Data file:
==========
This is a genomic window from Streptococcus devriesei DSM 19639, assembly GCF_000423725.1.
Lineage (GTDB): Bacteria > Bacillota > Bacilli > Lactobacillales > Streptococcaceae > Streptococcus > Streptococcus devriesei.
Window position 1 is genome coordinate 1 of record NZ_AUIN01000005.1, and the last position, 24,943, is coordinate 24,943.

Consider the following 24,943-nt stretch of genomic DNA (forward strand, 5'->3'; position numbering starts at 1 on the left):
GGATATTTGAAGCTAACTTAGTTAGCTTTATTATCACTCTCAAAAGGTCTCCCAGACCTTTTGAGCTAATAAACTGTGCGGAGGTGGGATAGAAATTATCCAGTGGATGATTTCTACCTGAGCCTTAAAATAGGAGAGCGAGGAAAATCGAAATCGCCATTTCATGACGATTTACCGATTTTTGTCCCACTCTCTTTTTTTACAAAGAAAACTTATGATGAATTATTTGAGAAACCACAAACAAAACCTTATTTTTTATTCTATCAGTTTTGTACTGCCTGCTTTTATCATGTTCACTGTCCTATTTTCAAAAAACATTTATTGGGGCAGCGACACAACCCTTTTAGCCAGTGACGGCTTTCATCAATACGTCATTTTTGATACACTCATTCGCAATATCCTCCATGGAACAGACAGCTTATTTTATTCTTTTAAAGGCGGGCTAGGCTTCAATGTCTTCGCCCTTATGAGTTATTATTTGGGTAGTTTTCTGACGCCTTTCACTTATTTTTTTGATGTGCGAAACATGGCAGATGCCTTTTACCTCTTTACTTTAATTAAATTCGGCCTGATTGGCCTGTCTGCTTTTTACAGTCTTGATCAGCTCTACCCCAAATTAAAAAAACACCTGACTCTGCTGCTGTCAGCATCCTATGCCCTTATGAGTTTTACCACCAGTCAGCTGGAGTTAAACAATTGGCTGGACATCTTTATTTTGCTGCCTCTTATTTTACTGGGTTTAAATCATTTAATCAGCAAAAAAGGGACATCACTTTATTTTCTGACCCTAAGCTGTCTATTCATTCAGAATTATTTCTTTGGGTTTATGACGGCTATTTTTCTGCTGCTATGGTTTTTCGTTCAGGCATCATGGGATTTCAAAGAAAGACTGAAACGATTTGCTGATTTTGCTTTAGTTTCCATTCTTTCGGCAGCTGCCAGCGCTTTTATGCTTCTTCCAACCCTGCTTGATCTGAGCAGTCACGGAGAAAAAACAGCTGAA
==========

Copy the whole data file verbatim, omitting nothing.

This is a genomic window from Streptococcus devriesei DSM 19639, assembly GCF_000423725.1.
Lineage (GTDB): Bacteria > Bacillota > Bacilli > Lactobacillales > Streptococcaceae > Streptococcus > Streptococcus devriesei.
Window position 1 is genome coordinate 1 of record NZ_AUIN01000005.1, and the last position, 24,943, is coordinate 24,943.

Consider the following 24,943-nt stretch of genomic DNA (forward strand, 5'->3'; position numbering starts at 1 on the left):
GGATATTTGAAGCTAACTTAGTTAGCTTTATTATCACTCTCAAAAGGTCTCCCAGACCTTTTGAGCTAATAAACTGTGCGGAGGTGGGATAGAAATTATCCAGTGGATGATTTCTACCTGAGCCTTAAAATAGGAGAGCGAGGAAAATCGAAATCGCCATTTCATGACGATTTACCGATTTTTGTCCCACTCTCTTTTTTTACAAAGAAAACTTATGATGAATTATTTGAGAAACCACAAACAAAACCTTATTTTTTATTCTATCAGTTTTGTACTGCCTGCTTTTATCATGTTCACTGTCCTATTTTCAAAAAACATTTATTGGGGCAGCGACACAACCCTTTTAGCCAGTGACGGCTTTCATCAATACGTCATTTTTGATACACTCATTCGCAATATCCTCCATGGAACAGACAGCTTATTTTATTCTTTTAAAGGCGGGCTAGGCTTCAATGTCTTCGCCCTTATGAGTTATTATTTGGGTAGTTTTCTGACGCCTTTCACTTATTTTTTTGATGTGCGAAACATGGCAGATGCCTTTTACCTCTTTACTTTAATTAAATTCGGCCTGATTGGCCTGTCTGCTTTTTACAGTCTTGATCAGCTCTACCCCAAATTAAAAAAACACCTGACTCTGCTGCTGTCAGCATCCTATGCCCTTATGAGTTTTACCACCAGTCAGCTGGAGTTAAACAATTGGCTGGACATCTTTATTTTGCTGCCTCTTATTTTACTGGGTTTAAATCATTTAATCAGCAAAAAAGGGACATCACTTTATTTTCTGACCCTAAGCTGTCTATTCATTCAGAATTATTTCTTTGGGTTTATGACGGCTATTTTTCTGCTGCTATGGTTTTTCGTTCAGGCATCATGGGATTTCAAAGAAAGACTGAAACGATTTGCTGATTTTGCTTTAGTTTCCATTCTTTCGGCAGCTGCCAGCGCTTTTATGCTTCTTCCAACCCTGCTTGATCTGAGCAGTCACGGAGAAAAAACAGCTGAA